Where Was The "Professional Left" A Year Ago?

On May 12, 2009, I attended a briefing at the White House
as part of a group of grassroots activists and community artists. Mike
Strautmanis, Chief of Staff for the Office of Public Liaison and top
White House advisor Valerie Jarrett, made some remarks about how
community activists have a seat at the table as the Obama Administration
sets the agenda for change. I raised my hand. Sometimes, I said, the
role of advocates isn't to be inside at the table, but entirely outside
the room, "creating the political space needed for change".

Strautmanis bristled visibly. He criticized the "professional left"
(he didn't use this exact phrase, but it's what he meant) for
approaching the Obama Administration with an "outdated mindset", holding
protest signs outside the fence instead of realizing what it means to
be "inside the fence". At the same time, he not-so-subtly warned that
those who criticized the Administration, instead of cooperating, would
find themselves back on the outside.

Throughout early 2009, stories suggest Strautmanis' threat wasn't
hollow. The White House convened a weekly meeting called "Common
Purpose" at which DC progressive organizations were invited for what
many have called a "very one-way" conversation where the White House
dictated its agenda and appealed to the professional left for back-up.
In April, 2009, according to people who were at one Common Purpose
meeting, White House advisors told the "professional left" to tone down
rhetoric about huge bonuses paid to AIG executives. The left, in
general, toned it down.

In August 2009,
White House Chief of Staff Rahm Emmanuel made a rare appearance at a
Common Purpose meeting to scold progressive groups in Washington for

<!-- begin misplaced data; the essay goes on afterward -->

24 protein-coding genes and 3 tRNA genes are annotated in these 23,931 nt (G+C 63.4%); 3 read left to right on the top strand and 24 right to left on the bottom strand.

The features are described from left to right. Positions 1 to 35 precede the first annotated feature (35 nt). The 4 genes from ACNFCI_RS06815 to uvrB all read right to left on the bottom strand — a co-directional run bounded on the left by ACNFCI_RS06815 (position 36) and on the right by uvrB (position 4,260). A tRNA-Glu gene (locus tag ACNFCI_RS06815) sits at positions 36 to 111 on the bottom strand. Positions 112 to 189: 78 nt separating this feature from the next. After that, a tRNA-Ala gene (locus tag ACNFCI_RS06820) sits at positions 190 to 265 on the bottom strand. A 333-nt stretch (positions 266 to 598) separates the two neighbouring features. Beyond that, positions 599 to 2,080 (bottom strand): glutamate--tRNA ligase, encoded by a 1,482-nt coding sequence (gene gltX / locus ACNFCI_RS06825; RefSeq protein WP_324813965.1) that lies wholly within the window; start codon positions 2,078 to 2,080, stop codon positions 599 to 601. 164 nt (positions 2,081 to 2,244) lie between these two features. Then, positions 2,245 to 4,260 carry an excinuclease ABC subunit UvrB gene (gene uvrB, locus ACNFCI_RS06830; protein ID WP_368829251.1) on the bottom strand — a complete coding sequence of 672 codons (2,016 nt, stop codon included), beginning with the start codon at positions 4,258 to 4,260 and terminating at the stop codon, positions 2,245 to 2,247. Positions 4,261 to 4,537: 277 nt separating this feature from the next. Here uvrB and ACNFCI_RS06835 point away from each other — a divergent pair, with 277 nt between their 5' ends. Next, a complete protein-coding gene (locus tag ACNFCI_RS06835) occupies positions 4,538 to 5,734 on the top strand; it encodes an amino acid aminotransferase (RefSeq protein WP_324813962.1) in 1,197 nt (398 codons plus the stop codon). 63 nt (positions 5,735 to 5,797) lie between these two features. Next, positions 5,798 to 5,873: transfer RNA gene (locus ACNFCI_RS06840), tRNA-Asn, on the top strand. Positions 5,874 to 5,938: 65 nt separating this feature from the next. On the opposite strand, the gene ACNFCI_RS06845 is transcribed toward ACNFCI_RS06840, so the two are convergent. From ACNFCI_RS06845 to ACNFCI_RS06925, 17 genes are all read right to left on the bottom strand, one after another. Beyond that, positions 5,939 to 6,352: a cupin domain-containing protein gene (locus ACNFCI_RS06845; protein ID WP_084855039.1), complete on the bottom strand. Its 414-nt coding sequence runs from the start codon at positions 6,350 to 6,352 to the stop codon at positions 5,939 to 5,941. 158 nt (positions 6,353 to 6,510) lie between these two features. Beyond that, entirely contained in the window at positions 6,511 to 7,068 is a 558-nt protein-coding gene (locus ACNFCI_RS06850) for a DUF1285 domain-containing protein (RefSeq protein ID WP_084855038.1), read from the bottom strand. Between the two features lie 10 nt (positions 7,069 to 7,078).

attacking conservative Democrats in Congress who were obstructing
progressive policies on Capitol Hill. Emmanuel called the strategy
"f*ing retarded" and ordered the professional left to cease and desist.
Much of the left did, in fact, stop the attacks on Blue Dog Democrats.

The under-reported scandal here is not that the White House tried to
control and muzzle the professional left. The scandal is that the left,
for the most part, complied.

Firedog Lake blogger Jane Hamsher has been almost singularly brave in covering this. Back in April 2009, Hamsher wrote:

"There's a big problem right now with the traditional liberal
interest groups sitting on the sidelines around major issues because
they don't want to buck the White House for fear of getting cut out of
the dialogue, or having their funding slashed."

I don't share White House Spokesperson Robert Gibbs' outrage that the
"professional left" is currently being too critical of President Obama.
What I am outraged about is that the professional left wasn't more
critical of Obama a year ago.

As I have written before,
President Obama's election was historic. Unfortunately, while
progressives arguably laid the ideological groundwork for his victory,
Obama pretty much won with his own charisma and field infrastructure.
The left, with the possible exception of MoveOn and SEIU, could take
little concrete credit for Obama's election. This, combined with an
overarching and persistent lack of ambition and bravery that plagues the
American left today, rendered Washington's non-profit liberal elite
more than grateful to be lap dogs on a short leash held by the White

Throughout the fall of 2009, while progressives outside Washington
feared the chances for single-payer health care and humane immigration
reform were slipping away, professional progressive advocates in
Washington hung all their hopes on the White House. I was in several
meetings through the early fall of 2009 in which DC liberal leaders